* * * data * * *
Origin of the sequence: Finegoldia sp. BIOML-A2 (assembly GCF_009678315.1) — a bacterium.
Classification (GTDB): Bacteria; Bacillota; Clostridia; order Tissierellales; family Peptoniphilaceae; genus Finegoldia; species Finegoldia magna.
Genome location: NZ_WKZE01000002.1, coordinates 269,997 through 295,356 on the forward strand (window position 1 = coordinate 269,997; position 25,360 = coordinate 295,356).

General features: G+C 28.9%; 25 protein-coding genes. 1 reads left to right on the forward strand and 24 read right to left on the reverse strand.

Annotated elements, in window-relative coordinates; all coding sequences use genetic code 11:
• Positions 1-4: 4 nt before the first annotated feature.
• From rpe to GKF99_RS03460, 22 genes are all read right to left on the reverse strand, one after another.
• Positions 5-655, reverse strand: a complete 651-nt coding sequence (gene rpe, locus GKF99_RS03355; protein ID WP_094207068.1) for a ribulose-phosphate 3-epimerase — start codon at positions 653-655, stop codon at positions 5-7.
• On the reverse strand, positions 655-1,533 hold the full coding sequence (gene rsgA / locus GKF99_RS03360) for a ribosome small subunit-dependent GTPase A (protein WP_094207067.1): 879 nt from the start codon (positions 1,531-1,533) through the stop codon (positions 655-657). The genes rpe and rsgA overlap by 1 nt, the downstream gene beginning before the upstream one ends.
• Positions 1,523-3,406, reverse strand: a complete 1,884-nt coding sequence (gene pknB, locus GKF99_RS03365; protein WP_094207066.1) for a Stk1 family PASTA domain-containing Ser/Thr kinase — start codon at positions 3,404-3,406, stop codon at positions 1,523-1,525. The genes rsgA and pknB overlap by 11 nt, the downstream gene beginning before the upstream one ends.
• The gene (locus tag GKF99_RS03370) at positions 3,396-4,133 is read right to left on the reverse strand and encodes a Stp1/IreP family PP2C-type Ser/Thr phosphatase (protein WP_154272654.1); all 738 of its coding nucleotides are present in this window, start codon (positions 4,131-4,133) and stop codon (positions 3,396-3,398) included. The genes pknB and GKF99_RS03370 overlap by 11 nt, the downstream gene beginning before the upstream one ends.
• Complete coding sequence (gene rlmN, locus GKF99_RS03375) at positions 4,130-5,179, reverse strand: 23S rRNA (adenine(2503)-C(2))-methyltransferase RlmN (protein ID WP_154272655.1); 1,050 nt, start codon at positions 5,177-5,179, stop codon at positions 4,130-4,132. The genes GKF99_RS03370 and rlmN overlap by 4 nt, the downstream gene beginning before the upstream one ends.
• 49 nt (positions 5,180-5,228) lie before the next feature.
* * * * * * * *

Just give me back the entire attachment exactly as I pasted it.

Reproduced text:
Origin of the sequence: Finegoldia sp. BIOML-A2 (assembly GCF_009678315.1) — a bacterium.
Classification (GTDB): Bacteria; Bacillota; Clostridia; order Tissierellales; family Peptoniphilaceae; genus Finegoldia; species Finegoldia magna.
Genome location: NZ_WKZE01000002.1, coordinates 269,997 through 295,356 on the forward strand (window position 1 = coordinate 269,997; position 25,360 = coordinate 295,356).

General features: G+C 28.9%; 25 protein-coding genes. 1 reads left to right on the forward strand and 24 read right to left on the reverse strand.

Annotated elements, in window-relative coordinates; all coding sequences use genetic code 11:
• Positions 1-4: 4 nt before the first annotated feature.
• From rpe to GKF99_RS03460, 22 genes are all read right to left on the reverse strand, one after another.
• Positions 5-655, reverse strand: a complete 651-nt coding sequence (gene rpe, locus GKF99_RS03355; protein ID WP_094207068.1) for a ribulose-phosphate 3-epimerase — start codon at positions 653-655, stop codon at positions 5-7.
• On the reverse strand, positions 655-1,533 hold the full coding sequence (gene rsgA / locus GKF99_RS03360) for a ribosome small subunit-dependent GTPase A (protein WP_094207067.1): 879 nt from the start codon (positions 1,531-1,533) through the stop codon (positions 655-657). The genes rpe and rsgA overlap by 1 nt, the downstream gene beginning before the upstream one ends.
• Positions 1,523-3,406, reverse strand: a complete 1,884-nt coding sequence (gene pknB, locus GKF99_RS03365; protein WP_094207066.1) for a Stk1 family PASTA domain-containing Ser/Thr kinase — start codon at positions 3,404-3,406, stop codon at positions 1,523-1,525. The genes rsgA and pknB overlap by 11 nt, the downstream gene beginning before the upstream one ends.
• The gene (locus tag GKF99_RS03370) at positions 3,396-4,133 is read right to left on the reverse strand and encodes a Stp1/IreP family PP2C-type Ser/Thr phosphatase (protein WP_154272654.1); all 738 of its coding nucleotides are present in this window, start codon (positions 4,131-4,133) and stop codon (positions 3,396-3,398) included. The genes pknB and GKF99_RS03370 overlap by 11 nt, the downstream gene beginning before the upstream one ends.
• Complete coding sequence (gene rlmN, locus GKF99_RS03375) at positions 4,130-5,179, reverse strand: 23S rRNA (adenine(2503)-C(2))-methyltransferase RlmN (protein ID WP_154272655.1); 1,050 nt, start codon at positions 5,177-5,179, stop codon at positions 4,130-4,132. The genes GKF99_RS03370 and rlmN overlap by 4 nt, the downstream gene beginning before the upstream one ends.
• 49 nt (positions 5,180-5,228) lie before the next feature.